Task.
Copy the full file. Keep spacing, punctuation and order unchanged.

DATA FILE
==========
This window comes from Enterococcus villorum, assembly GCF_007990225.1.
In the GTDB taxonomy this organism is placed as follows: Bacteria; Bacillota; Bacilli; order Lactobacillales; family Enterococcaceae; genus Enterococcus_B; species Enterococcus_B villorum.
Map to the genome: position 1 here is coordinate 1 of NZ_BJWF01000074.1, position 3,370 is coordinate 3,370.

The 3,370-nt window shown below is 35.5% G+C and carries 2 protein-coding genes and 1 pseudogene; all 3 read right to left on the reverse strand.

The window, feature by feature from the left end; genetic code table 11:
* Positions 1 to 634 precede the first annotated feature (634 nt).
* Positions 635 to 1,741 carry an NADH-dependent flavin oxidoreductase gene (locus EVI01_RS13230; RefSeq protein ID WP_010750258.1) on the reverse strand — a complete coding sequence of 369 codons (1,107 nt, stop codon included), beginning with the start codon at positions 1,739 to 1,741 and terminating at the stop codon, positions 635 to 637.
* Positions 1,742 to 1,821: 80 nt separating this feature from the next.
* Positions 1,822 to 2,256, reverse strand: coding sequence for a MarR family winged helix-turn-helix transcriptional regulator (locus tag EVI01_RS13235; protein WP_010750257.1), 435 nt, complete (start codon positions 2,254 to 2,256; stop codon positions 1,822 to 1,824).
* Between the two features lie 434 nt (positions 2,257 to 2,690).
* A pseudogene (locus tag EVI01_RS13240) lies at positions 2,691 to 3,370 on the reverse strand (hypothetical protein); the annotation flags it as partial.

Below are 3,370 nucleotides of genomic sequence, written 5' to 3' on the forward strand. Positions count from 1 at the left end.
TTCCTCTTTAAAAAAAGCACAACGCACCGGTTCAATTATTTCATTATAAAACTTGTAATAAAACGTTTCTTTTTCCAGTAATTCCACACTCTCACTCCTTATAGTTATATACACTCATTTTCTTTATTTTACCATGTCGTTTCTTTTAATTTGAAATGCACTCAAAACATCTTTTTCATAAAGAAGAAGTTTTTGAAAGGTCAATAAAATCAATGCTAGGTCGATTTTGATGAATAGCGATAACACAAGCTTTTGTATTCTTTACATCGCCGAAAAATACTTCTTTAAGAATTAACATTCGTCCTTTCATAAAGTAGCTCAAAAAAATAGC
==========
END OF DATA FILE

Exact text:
This window comes from Enterococcus villorum, assembly GCF_007990225.1.
In the GTDB taxonomy this organism is placed as follows: Bacteria; Bacillota; Bacilli; order Lactobacillales; family Enterococcaceae; genus Enterococcus_B; species Enterococcus_B villorum.
Map to the genome: position 1 here is coordinate 1 of NZ_BJWF01000074.1, position 3,370 is coordinate 3,370.

The 3,370-nt window shown below is 35.5% G+C and carries 2 protein-coding genes and 1 pseudogene; all 3 read right to left on the reverse strand.

The window, feature by feature from the left end; genetic code table 11:
* Positions 1 to 634 precede the first annotated feature (634 nt).
* Positions 635 to 1,741 carry an NADH-dependent flavin oxidoreductase gene (locus EVI01_RS13230; RefSeq protein ID WP_010750258.1) on the reverse strand — a complete coding sequence of 369 codons (1,107 nt, stop codon included), beginning with the start codon at positions 1,739 to 1,741 and terminating at the stop codon, positions 635 to 637.
* Positions 1,742 to 1,821: 80 nt separating this feature from the next.
* Positions 1,822 to 2,256, reverse strand: coding sequence for a MarR family winged helix-turn-helix transcriptional regulator (locus tag EVI01_RS13235; protein WP_010750257.1), 435 nt, complete (start codon positions 2,254 to 2,256; stop codon positions 1,822 to 1,824).
* Between the two features lie 434 nt (positions 2,257 to 2,690).
* A pseudogene (locus tag EVI01_RS13240) lies at positions 2,691 to 3,370 on the reverse strand (hypothetical protein); the annotation flags it as partial.

Below are 3,370 nucleotides of genomic sequence, written 5' to 3' on the forward strand. Positions count from 1 at the left end.
TTCCTCTTTAAAAAAAGCACAACGCACCGGTTCAATTATTTCATTATAAAACTTGTAATAAAACGTTTCTTTTTCCAGTAATTCCACACTCTCACTCCTTATAGTTATATACACTCATTTTCTTTATTTTACCATGTCGTTTCTTTTAATTTGAAATGCACTCAAAACATCTTTTTCATAAAGAAGAAGTTTTTGAAAGGTCAATAAAATCAATGCTAGGTCGATTTTGATGAATAGCGATAACACAAGCTTTTGTATTCTTTACATCGCCGAAAAATACTTCTTTAAGAATTAACATTCGTCCTTTCATAAAGTAGCTCAAAAAAATAGC